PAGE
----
Thursday, 14 October 2010

On-going matters in Northern Ireland: a legacy of the Diplock Courts

In June 2010, the long awaited and very expensive Saville Report was published – see Law and Lawyers 15th June.   Whilst giving evidence to the House of Commons Northern Ireland affairs Committee, the Inquiry Chairman (Lord Saville of Newdigate) has defended the money paid to Sir Christopher Clarke QC (Counsel to the Inquiry).  Clarke received some £4.5m.

Meanwhile, legal issues continue to arise in relation to convictions in the “Diplock Court” judge-only system of trial which prevailed from 1973 to 2007.  A considerable number of cases have been referred to the Northern Ireland Criminal Cases Review Commission alleging that confessions were obtained by oppressive means and that those confessions were accepted by the Diplock “ courts – The Guardian 11th October 2010 sets out further information.    A number of convictions have already been quashed and compensation paid. 

This form of non-jury trial was suggested by the late judge Lord Diplock (1907-1985) to address problems of jury intimidation in certain cases in which “scheduled offences” were to be tried.  Diplock’s report can be seen here.  Under the Justice and Security (Northern Ireland) Act 2007 the Diplock court system was replaced by a revised system in which the Director of Public Prosecutions for Northern Ireland may issue a certificate to require a judge only trial.  It was considered (after public consultation) that it remained necessary to keep some form of judge only trial for a certain type of case.  This system of certificates was given a limited life of 2 years from 1st August 2007 but, in 2009, this was extended for a further 2 years to 1st August 2011.  Paul Coggins (NI Justice Minister) said in March 2010 that retention of non jury trial continued to be necessary – see BBC.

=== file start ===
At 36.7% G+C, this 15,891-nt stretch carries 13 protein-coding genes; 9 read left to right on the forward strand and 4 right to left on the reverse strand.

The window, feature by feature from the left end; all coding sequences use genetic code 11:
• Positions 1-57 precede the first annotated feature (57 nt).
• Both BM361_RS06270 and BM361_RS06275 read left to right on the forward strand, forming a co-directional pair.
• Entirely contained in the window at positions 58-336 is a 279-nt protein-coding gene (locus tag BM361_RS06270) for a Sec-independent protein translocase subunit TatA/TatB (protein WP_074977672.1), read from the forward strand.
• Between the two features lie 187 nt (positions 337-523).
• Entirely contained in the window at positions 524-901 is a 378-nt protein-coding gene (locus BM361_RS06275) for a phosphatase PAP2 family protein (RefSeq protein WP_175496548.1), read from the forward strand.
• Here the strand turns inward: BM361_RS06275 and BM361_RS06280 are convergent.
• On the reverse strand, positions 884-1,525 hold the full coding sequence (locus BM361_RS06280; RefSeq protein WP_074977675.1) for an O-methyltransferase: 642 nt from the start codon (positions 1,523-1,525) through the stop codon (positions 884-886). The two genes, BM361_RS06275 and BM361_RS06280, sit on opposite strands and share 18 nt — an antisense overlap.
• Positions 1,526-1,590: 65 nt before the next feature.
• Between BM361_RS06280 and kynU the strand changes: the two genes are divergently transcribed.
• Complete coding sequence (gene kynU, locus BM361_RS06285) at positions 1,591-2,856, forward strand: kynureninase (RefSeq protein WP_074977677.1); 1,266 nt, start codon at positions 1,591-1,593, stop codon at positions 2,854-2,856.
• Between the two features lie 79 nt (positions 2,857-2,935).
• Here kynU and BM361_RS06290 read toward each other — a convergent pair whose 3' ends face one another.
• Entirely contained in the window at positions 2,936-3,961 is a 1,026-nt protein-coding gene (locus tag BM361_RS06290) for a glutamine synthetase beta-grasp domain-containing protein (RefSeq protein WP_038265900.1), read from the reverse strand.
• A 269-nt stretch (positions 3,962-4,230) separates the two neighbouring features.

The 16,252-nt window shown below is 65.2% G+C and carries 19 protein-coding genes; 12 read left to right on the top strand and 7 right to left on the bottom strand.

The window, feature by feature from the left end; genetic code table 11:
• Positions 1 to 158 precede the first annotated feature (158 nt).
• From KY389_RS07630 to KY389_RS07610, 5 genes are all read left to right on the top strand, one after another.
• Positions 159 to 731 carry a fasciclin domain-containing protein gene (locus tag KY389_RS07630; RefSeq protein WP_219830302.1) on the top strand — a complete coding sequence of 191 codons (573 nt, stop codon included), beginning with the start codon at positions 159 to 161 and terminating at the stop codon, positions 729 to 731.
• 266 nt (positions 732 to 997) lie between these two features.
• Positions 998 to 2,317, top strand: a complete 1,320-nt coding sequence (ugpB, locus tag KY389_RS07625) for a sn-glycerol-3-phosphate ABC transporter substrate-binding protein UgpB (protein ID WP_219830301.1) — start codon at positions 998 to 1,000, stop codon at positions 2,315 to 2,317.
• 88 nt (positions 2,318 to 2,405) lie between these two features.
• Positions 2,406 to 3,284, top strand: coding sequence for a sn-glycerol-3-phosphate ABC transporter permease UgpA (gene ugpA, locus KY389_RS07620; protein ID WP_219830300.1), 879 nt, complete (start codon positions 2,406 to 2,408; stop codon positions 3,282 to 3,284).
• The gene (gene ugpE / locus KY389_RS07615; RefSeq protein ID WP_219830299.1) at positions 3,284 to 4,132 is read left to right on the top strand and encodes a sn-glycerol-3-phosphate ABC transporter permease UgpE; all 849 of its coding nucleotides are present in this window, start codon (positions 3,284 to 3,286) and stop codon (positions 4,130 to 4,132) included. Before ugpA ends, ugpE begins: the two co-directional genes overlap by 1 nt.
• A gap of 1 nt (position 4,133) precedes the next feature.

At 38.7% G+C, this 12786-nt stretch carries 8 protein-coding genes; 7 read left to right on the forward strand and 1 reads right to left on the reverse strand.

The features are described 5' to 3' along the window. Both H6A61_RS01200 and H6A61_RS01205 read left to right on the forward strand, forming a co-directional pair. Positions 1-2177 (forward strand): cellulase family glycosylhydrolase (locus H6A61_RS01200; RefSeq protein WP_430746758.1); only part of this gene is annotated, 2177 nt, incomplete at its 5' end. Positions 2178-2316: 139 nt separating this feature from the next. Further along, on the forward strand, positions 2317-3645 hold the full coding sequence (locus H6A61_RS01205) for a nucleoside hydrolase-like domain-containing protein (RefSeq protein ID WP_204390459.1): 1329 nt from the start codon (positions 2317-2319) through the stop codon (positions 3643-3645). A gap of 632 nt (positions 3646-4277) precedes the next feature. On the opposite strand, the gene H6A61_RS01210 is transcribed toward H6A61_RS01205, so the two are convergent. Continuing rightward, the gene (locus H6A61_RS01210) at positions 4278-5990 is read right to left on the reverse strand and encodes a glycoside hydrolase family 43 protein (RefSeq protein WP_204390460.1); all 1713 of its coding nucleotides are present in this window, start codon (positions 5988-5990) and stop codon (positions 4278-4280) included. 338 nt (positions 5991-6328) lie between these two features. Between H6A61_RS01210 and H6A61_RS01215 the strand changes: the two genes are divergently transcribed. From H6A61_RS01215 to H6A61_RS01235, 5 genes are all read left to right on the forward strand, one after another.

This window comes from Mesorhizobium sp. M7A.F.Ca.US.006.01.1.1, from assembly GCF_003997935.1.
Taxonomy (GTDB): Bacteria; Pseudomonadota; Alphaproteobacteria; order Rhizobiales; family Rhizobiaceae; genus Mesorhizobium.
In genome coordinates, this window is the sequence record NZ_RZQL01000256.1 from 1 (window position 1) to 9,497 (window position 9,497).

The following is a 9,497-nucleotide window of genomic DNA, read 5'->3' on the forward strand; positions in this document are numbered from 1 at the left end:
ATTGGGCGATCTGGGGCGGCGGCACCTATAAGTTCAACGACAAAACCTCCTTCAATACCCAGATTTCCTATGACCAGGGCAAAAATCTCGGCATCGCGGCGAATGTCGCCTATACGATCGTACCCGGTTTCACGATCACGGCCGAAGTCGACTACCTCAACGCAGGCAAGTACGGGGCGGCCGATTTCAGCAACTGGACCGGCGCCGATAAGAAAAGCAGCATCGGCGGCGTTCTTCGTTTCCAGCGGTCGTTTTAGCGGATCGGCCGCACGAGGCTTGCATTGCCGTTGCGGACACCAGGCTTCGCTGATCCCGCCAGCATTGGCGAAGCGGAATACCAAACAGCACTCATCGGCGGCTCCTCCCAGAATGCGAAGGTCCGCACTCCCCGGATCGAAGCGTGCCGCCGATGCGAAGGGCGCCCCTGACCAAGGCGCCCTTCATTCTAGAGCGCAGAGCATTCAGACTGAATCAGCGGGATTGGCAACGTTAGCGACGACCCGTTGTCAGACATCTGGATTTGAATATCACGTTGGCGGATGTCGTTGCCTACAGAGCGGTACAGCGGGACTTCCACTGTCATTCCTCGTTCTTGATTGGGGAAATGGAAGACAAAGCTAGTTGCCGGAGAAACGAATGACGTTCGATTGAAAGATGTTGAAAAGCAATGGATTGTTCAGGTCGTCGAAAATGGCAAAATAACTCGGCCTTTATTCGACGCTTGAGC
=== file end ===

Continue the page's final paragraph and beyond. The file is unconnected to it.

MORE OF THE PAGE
Much has been written about the Diplock Court system.  The courts relied heavily on confessions.  This stimulated much concern and probably encouraged unacceptable interrogation techniques with the attendant risk of miscarriages of justice.

Under the Criminal Justice Act 2003, non-jury trial is possible in England and Wales if jury intimidation is alleged – Law and Lawyers 24th July.   The affairs of Northern Ireland also had an effect on the rights of defendants in England and Wales in the “right to silence” provisions introduced by the Criminal Justice and Public Order Act 1994.   Almost identical provisions had been previously enacted for Northern Ireland and were basically “copied over” in to the 1994 Act.

An interesting and detailed study - "War on Terror: the lessons from Northern Ireland"  - may be read here.  It is quite lengthy but well worth a read by the student wishing to form a more in depth knowledge.

Addendum 16th October 2010:   Given that this post ought to remind us of the value in society of the jury, it was interesting to read an article by Jon Robins (Guardian 13th October) - "Ricin Trial ullustrates the importance of juries."

No comments:

Post a comment